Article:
It looks like Black is on top, but this impression is wrong - once White's sleeper on g2 wakes up, his d-pawn can get very dangerous. Thus: 30 f4! Nd7 Or 30...exf4 31 e5 Ne4+ 32 Bxe4 fxe4 33 Nxc5+-. 31 exf5 exf4 32 Bd5+ Kg7 33 Be6 Ne5 34 d7 Be7 35 fxg6

It was possible to play 35 d8Q Bxd8 36 Nxd8, but taking on g6 is better.

35...Bh4+ 36 Kf1 c4 37 bxc4 bxc4 (D)


Here I had 2 minutes and thus I really cannot explain why I did not play 38 d8Q Bxd8 39 Nxd8 Kxg6 40 Bd5+-, which would have brought me in the lead on +4 and sent my opponent to -2. As it happened, I finished on +1, while GM Becerra went to win 3 more games in a row and finished on +3 and came equal 2nd. Well, this is chess...

38 gxh7?? c3 39 Bf5 Nxd7

Oops! I completely forgot that the knight could take my pawn... :(

40 Ke2? Yet another mistake, which gives Black two tempi. 40...Ne5-+ 41 Na5 f3+ 42 Kf1 Bd8 43 Nb3 Bb6 44 Be4 f2 45 Kg2 a5? 46 a4 Nd7 47 Nxa5! Bxa5 48 Kxf2 Nf6 49 Bf5 Nxh7 50 Ke3 Ng5 51 h4 Kf6 52 Bc2 Nf7 53 Kd4 Ne5 (D)

With some of help from the opponent, White made a lot of progress and here I could save the game by playing 54 Kc5! Nf3 55 Bb1 Ne1 56 Kb5. Then the a-pawn would cost Black one of his pieces, for example: 56...Bc7 57 a5 c2 58 Bxc2 Nxc2 59 a6. Strangely enough, I saw that I should attack Black's bishop, but still played the absolutely pointless move 54 h5?. After this mistake the rest is easy: 54...Nf3+ 55 Kc5 Ne1 56 Be4 c2 57 Bxc2 Nxc2 58 Kb5 0-1

I guess you can imagine how I feel after this game... I know some people who in such situation would try to crash some furniture (with their heads), but I am against such extremes. I remind myself that there is life outside of chess - read a good book or have a beer with friends. Better yet to have 2 or 3 beers - this is exactly what I did in Havana and it worked.

What to make of this loss? I really don't know - perhaps that I should play a bit faster and promote my pawns, when given a chance! :) But there was some comfort in the way I lost that game - I was not outplayed by my opponent and my strategy in the game was correct. After all, there is luck in chess and sometimes you do get unlucky. It's harder to deal with situations when your opponent outplays you, as it happened in my game vs. young Cuban player L. Bruzon, who fully deserved his GM-norm in Havana. Then you need to put more efforts into restoring your confidence, which is not that easy during the tournament.

But enough about my losses - I'd like to show one of the games where I got lucky! :)

Alexander Baburin (2586) - Walter Arencibia (2520)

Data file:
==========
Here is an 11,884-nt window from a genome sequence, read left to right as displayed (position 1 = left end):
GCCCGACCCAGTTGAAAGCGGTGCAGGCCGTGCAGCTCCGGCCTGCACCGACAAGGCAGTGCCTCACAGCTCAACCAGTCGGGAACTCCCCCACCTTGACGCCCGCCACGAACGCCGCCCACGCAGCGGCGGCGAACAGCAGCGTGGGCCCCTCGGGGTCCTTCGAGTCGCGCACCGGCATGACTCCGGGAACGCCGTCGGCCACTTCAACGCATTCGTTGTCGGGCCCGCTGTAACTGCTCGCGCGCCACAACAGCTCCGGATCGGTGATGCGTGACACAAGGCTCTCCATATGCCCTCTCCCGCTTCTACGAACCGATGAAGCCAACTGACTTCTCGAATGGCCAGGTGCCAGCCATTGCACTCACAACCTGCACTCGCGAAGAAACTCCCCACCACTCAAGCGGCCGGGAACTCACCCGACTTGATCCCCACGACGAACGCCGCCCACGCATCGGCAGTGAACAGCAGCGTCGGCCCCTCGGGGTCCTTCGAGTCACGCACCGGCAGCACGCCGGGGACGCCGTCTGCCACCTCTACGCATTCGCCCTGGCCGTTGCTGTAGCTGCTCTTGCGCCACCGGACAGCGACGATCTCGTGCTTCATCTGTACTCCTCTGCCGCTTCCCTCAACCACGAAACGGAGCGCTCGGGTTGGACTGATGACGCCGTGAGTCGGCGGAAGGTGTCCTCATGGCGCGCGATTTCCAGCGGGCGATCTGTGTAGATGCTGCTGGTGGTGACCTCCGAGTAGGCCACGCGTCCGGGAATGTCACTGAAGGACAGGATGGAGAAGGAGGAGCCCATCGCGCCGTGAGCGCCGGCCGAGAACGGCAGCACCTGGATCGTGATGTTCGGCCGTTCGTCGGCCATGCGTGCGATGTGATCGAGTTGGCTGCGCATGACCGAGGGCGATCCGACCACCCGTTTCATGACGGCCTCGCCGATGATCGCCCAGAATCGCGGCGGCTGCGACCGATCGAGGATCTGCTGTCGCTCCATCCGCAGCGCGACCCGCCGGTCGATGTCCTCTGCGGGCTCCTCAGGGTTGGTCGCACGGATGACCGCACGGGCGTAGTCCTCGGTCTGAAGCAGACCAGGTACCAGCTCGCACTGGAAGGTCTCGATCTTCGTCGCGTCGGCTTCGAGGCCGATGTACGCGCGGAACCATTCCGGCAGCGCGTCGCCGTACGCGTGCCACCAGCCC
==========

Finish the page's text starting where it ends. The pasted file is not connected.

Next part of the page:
Capablanca Memorial, Havana (3), 09.05.1999

1 d4 Nf6 2 c4 g6 3 Nf3 Bg7 4 g3 0-0 5 Bg2 d6 6 0-0 c6 7 Nc3 Bf5 8 b3 Ne4 9 Bb2 Nxc3 10 Bxc3 Be4 11 e3 d5 12 Bh3 Bxf3 13 Qxf3 e6 14 Rfd1 Nd7 15 e4 Nf6 (D)

This opening line usually gives White small, but lasting edge. Black should have considered 14...f5 or 15...dxe4, but he followed his own plan. Indeed, it looks like Black is equalising comfortably, as taking on d5 is not good for White, while after 16 e5 Ne4 Black can exchange one of White's bishops. However, Black's idea has a serious drawback: 16 e5 Ne4 17 Bb4 Ng5 18 Qg2 Nxh3+ 19 Qxh3 Re8 20 Bd6!

This is the point - White plants the bishop on d6 and it will be hard for Black to live with it. 20...a5! 21 a4!? I felt that White should not allow ...a5-a4 and this is probably right. 21...Qb6 22 Rab1 Bf8 23 c5 Qb4 24 Qf1 b6 25 Qe1 bxc5 26 dxc5 Qxe1+ 27 Rxe1 f6! 28 f4! fxe5 29 fxe5 (D)

White's d6-bishop dominates the board. It's interesting that in the post-mortem my opponent said that he thought that the bishop would be out of play on d6. GM Arencibia is a very original player, but I think that here his assessment is wrong - I wish I would have more pieces which would be so much 'out of play'! Of course, this bishop is powerful only as long as there are other pieces on the board. In this case Black's rooks are passive, as the b8- and f8- squares are not accessible for them. Black could try 29...Rab8 here, but after 30 Bxb8 Rxb8 31 Kg2 White is much better. 29...Bh6 30 Re2 A useful move - White stops ...Bd2 and prepares for b3-b4. 30...Ra7 31 Kf2 Rb7? Better was 31...Rea8 and Arencibia thought that after Black would be OK, but I doubt it: White plays 32 Reb2, followed by Kf2-e2-d3 and then he can choose between play with b3-b4 or the invasion on the f-file. Also, h2-h4 and g3-g4-g5 might be possible at some point.

32 b4! axb4 33 Reb2 Ra7 34 Rxb4 Bd2?

The problem with this move is that on d2 the bishop is obstructing the d-pawn and shelters White's king from attacks on the 2nd rank. Better was 34...Rea8 35 Rb8+ (35 Ra1!?) 35...Rxb8 36 Rxb8+ Kf7. Then after 37 Rb4 Bd2 White should play 38 Rb6!, which allows him to maintain his advantage after 38...Rxa4 39 Rxc6 Ba5 40 Rc8 Ra2+ 41 Kf3 Ra3+ 42 Kg2!.

35 Rb8 Rxb8 36 Rxb8+ Kg7 37 Ke2 Bc1 (D)

38 Kd1 White should have attacked the c6-pawn immediately, as after 38 Rb6 Rxa4 39 Rxc6 Black's bishop is badly placed on c1.

38...Be3 39 Ke2 Bg1 40 Rb6! Rxa4 41 Rxc6 g5 42 Rc8 Rc4 43 c6 Bb6 44 c7 Kh6 45 h3 g4 46 hxg4 1-0 That was certainly my best game in Havana!

In the next issues of CBC I am going to show some games played in Common Wealth Ch in India (they are not available in any database yet) - stay tuned!

Technical support. I am very grateful to Igor Yagolnitser for his help with this project. For assistance regarding CBC, please contact Igor at

Alexander Baburin, Dublin.